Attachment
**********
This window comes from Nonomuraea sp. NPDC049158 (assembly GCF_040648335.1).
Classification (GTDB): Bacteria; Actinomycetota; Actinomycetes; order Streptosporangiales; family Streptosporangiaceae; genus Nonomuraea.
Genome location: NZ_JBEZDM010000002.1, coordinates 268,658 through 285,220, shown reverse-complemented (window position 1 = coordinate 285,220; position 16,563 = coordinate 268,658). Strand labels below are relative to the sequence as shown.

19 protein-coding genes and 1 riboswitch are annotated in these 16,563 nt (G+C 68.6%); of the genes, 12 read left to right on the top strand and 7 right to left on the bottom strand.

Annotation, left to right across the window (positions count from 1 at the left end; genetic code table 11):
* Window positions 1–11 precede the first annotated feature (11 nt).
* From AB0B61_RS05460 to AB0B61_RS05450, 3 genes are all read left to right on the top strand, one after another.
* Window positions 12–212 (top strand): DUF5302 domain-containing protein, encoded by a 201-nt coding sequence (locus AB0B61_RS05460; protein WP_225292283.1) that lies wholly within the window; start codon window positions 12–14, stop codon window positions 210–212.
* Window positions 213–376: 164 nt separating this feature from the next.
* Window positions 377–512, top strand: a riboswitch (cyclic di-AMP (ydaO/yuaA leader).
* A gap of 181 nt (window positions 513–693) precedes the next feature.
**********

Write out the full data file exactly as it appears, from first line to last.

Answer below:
This window comes from Nonomuraea sp. NPDC049158 (assembly GCF_040648335.1).
Classification (GTDB): Bacteria; Actinomycetota; Actinomycetes; order Streptosporangiales; family Streptosporangiaceae; genus Nonomuraea.
Genome location: NZ_JBEZDM010000002.1, coordinates 268,658 through 285,220, shown reverse-complemented (window position 1 = coordinate 285,220; position 16,563 = coordinate 268,658). Strand labels below are relative to the sequence as shown.

19 protein-coding genes and 1 riboswitch are annotated in these 16,563 nt (G+C 68.6%); of the genes, 12 read left to right on the top strand and 7 right to left on the bottom strand.

Annotation, left to right across the window (positions count from 1 at the left end; genetic code table 11):
* Window positions 1–11 precede the first annotated feature (11 nt).
* From AB0B61_RS05460 to AB0B61_RS05450, 3 genes are all read left to right on the top strand, one after another.
* Window positions 12–212 (top strand): DUF5302 domain-containing protein, encoded by a 201-nt coding sequence (locus AB0B61_RS05460; protein WP_225292283.1) that lies wholly within the window; start codon window positions 12–14, stop codon window positions 210–212.
* Window positions 213–376: 164 nt separating this feature from the next.
* Window positions 377–512, top strand: a riboswitch (cyclic di-AMP (ydaO/yuaA leader).
* A gap of 181 nt (window positions 513–693) precedes the next feature.